PSY 350 Week 5 Discussion: Schizophrenia and Smoking

Schizophrenia and Smoking

Those who have been diagnosed with schizophrenia are more likely to result to smoking than any other mental health disease. People with schizophrenia are likely to experience more pronounced neurobiological, psychosocial and financial barriers to stopping smoking than the general population(Aubin, Rollema, Svensson, and , Winterer, 2012). Schizophrenia makes the individuals not motivated to want to quit smoking compared to those who do not smoke. Regardless if the prices increase on nicotine products it will not stop a person for wanting to buy cigarettes. Nicotine makes you feel good just like any other drug that creates a sense of well-being. Nicotine and its receptors play a role in functions such as thinking and cognitive ability, movement, and pain relief. Nicotine in the hippocampus, cortex, and cells that wrap the thalamus in the brain areas involved in several cognitive and sensory deficits of schizophrenia(Brain facts,2012).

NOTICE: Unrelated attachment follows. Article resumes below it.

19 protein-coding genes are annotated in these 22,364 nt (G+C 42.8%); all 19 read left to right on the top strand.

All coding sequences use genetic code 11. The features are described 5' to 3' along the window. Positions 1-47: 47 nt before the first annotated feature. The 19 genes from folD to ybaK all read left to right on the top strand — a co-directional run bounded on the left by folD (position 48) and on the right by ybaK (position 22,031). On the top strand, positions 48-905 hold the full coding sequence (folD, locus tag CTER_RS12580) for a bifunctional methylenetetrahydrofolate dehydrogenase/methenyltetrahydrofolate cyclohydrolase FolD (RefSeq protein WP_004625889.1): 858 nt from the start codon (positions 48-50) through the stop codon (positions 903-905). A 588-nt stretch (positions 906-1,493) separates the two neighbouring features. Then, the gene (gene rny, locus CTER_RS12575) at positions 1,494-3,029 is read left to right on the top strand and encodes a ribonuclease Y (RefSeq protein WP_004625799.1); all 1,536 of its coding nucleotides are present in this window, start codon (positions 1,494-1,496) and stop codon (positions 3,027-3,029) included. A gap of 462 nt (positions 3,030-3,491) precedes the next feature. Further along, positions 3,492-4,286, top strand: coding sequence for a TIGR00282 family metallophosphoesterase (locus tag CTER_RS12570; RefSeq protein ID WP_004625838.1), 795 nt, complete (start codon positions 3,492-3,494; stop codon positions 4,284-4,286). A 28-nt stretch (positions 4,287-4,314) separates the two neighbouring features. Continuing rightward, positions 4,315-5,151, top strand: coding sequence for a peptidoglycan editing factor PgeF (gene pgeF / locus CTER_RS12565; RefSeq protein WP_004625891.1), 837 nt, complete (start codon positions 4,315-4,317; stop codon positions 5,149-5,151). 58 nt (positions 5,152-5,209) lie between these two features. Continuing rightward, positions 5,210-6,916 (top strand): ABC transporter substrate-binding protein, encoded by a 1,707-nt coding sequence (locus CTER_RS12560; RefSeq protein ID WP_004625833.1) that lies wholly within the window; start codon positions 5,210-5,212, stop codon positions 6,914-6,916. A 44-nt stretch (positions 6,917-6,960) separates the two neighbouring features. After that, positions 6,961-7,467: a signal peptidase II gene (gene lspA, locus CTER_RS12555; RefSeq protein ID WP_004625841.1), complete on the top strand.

Nicotine replacement therapy is intervention that one can use to help smoking cessation. Exercising can help with the reduction of smoking in schizophrenia patients. Smoking is addictive alone and having to deal with a mental illness on top of that I can only imagine how the sufferer feels. The reaction to the dopemine is what causes the person to be addicted to the smoking. It is harder for the person to stop than just thinking about what can motivate them to want to quit smoking. Also thinking about what kind of harm the smoke causes the body can be helpful with one who wants to quit smoking.


Aubin H-J, Rollema H, Svensson TH, Winterer G. (2012). “Smoking, quitting, and psychiatric disease”: a review. 36:271–284. Retrieved from:

Brain Facts. (2012). “Smoking and Schizophrenia”. Retrieved from: